In short, social media isn’t just where you say you’re helping, but it’s also where you find out how you can help, and, in many cases, roll up your sleeves and get to work.
Whatever crisis we face—as both professionals and regular people—we all hope that after it passes, we’ll come out changed for the better. On social media, that means strengthening trust and connections with our audience for the long term.
What does that look like? Here are our tips.
8 tips for communicating on social media during a crisis or emergency
1. Review—and possibly pause—your upcoming social calendar
Context shifts rapidly in a crisis, and brands (especially ones who already worry about brand safety) are right to wonder if, for instance, “finger-lickin good” is an appropriate thing to be saying in the middle of a pandemic. At best, you might seem insensitive, at worst, inappropriate messaging could endanger lives.
If you’re using a social media scheduler, you’ll want to press pause on any upcoming posts. Have faith that all the hard work that went into your perfect National Donut Day post isn’t wasted, it’s just postponed.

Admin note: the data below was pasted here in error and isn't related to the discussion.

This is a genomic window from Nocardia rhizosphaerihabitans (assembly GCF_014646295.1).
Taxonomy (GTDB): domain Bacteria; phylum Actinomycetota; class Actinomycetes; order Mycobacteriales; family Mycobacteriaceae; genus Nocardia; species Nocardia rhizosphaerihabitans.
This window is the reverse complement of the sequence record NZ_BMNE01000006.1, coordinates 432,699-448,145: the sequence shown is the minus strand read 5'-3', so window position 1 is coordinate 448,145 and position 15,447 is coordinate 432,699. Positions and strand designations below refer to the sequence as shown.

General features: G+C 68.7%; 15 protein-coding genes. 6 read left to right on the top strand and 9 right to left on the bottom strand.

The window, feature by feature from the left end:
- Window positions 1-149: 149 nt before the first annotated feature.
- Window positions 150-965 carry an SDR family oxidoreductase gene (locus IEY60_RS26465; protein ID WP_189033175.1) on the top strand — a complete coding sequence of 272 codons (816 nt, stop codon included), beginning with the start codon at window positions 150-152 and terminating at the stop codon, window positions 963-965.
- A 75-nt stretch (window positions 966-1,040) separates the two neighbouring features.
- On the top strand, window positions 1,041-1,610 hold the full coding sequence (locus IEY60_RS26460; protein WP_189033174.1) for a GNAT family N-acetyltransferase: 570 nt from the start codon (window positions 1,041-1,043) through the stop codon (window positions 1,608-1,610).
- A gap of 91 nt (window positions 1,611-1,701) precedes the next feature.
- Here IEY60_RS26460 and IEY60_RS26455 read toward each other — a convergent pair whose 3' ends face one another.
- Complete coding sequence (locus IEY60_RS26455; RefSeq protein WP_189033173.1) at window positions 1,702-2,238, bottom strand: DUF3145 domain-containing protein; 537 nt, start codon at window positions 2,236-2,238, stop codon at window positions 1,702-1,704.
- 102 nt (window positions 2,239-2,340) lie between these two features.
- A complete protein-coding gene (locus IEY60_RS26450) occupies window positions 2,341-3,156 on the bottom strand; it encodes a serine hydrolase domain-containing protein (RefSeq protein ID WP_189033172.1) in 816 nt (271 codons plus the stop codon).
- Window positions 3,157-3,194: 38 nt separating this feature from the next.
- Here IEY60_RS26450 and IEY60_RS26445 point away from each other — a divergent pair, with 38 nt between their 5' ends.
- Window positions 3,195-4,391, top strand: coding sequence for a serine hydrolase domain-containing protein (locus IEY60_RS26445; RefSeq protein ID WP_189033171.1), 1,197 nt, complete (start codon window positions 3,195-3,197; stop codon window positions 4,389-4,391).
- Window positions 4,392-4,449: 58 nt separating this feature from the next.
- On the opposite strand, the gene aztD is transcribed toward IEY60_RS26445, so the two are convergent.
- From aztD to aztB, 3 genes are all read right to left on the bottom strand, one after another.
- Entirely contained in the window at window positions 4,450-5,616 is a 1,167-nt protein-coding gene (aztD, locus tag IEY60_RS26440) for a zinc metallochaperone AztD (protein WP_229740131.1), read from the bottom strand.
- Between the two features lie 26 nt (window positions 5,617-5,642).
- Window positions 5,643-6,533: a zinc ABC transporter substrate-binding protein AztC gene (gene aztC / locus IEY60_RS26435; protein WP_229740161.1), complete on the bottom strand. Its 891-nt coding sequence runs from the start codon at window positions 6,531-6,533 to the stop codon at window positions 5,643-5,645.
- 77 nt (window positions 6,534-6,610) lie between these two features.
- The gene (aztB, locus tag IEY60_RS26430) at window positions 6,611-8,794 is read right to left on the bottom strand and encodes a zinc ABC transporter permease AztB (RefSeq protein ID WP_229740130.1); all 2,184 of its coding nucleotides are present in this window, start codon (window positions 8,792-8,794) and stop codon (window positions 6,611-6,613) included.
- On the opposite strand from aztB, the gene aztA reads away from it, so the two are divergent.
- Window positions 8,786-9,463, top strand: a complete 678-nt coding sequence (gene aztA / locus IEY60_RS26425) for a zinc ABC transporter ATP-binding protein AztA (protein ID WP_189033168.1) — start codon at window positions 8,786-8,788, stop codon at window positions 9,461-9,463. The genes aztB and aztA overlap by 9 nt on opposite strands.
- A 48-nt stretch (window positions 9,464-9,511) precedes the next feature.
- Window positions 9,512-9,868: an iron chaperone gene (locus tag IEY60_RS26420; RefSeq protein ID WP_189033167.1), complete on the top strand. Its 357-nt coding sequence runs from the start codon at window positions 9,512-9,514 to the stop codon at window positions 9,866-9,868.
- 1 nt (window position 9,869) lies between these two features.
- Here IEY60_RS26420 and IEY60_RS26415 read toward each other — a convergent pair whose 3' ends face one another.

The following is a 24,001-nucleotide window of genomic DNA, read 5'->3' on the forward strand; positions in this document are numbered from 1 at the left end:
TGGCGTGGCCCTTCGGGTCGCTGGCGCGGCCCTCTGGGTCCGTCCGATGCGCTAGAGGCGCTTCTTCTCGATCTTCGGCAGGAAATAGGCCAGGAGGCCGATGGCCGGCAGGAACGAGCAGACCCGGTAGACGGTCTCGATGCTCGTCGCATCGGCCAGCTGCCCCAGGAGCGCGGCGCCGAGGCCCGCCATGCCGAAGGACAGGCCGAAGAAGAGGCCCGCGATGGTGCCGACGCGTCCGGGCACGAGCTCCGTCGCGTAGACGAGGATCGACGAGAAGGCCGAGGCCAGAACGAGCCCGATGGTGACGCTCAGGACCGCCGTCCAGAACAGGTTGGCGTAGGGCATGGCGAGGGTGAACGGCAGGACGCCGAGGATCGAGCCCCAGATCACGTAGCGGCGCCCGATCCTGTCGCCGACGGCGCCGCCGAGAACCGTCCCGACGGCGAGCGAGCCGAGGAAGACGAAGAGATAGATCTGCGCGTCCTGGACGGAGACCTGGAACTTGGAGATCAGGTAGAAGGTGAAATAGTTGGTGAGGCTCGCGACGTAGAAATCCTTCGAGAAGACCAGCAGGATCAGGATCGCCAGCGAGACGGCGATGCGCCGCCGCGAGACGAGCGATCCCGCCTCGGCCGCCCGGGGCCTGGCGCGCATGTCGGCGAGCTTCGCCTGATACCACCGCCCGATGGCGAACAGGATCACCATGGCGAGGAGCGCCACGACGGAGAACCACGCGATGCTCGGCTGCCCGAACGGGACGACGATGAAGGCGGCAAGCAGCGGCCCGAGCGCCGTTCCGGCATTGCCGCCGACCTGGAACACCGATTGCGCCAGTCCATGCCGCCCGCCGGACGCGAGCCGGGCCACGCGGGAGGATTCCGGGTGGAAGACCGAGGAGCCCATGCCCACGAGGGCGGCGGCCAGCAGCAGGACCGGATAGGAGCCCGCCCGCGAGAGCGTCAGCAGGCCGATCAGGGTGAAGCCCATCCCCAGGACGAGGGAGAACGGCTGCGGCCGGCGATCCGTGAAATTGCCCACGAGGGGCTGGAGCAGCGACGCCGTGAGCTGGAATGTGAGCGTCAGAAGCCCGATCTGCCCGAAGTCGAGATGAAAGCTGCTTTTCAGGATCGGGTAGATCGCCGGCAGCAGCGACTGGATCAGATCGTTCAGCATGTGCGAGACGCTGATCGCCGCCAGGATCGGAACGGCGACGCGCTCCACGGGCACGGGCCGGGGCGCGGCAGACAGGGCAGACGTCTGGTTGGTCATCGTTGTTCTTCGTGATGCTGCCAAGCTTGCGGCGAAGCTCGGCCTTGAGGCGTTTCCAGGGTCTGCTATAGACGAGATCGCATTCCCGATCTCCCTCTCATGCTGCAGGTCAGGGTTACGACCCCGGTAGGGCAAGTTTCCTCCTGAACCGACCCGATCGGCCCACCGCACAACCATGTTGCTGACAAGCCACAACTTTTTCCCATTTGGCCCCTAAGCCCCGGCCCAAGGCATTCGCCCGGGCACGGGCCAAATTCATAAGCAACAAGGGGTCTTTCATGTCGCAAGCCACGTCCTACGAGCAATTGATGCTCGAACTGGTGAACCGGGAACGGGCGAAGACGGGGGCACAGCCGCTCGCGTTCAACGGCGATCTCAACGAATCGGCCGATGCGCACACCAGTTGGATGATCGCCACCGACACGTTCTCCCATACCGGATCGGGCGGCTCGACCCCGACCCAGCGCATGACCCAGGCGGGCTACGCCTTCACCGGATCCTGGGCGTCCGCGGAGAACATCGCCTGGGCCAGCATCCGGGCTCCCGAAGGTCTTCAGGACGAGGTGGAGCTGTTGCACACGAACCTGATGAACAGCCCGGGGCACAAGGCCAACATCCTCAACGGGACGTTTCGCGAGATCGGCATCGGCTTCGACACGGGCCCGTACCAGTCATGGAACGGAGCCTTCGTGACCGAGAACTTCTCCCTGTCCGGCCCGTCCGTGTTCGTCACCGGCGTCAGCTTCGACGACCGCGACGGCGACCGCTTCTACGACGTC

This will keep all posts from being published until you decide it is safe to resume, and warn anyone who tries to schedule new content that a publishing suspension is in effect.
2. Have a social media policy in place
We can’t predict crises, but we can be prepared for them. Especially for bigger teams, your organization’s official social media policy is your best asset in responding as rapidly and effectively as possible. A good policy will provide a solid, but flexible, response process, as well as compile all the crucial internal information you need to move forward.
It’s also a helpful document to have in the case that some of your team members are affected by the crisis and compelled to share duties with non-team members.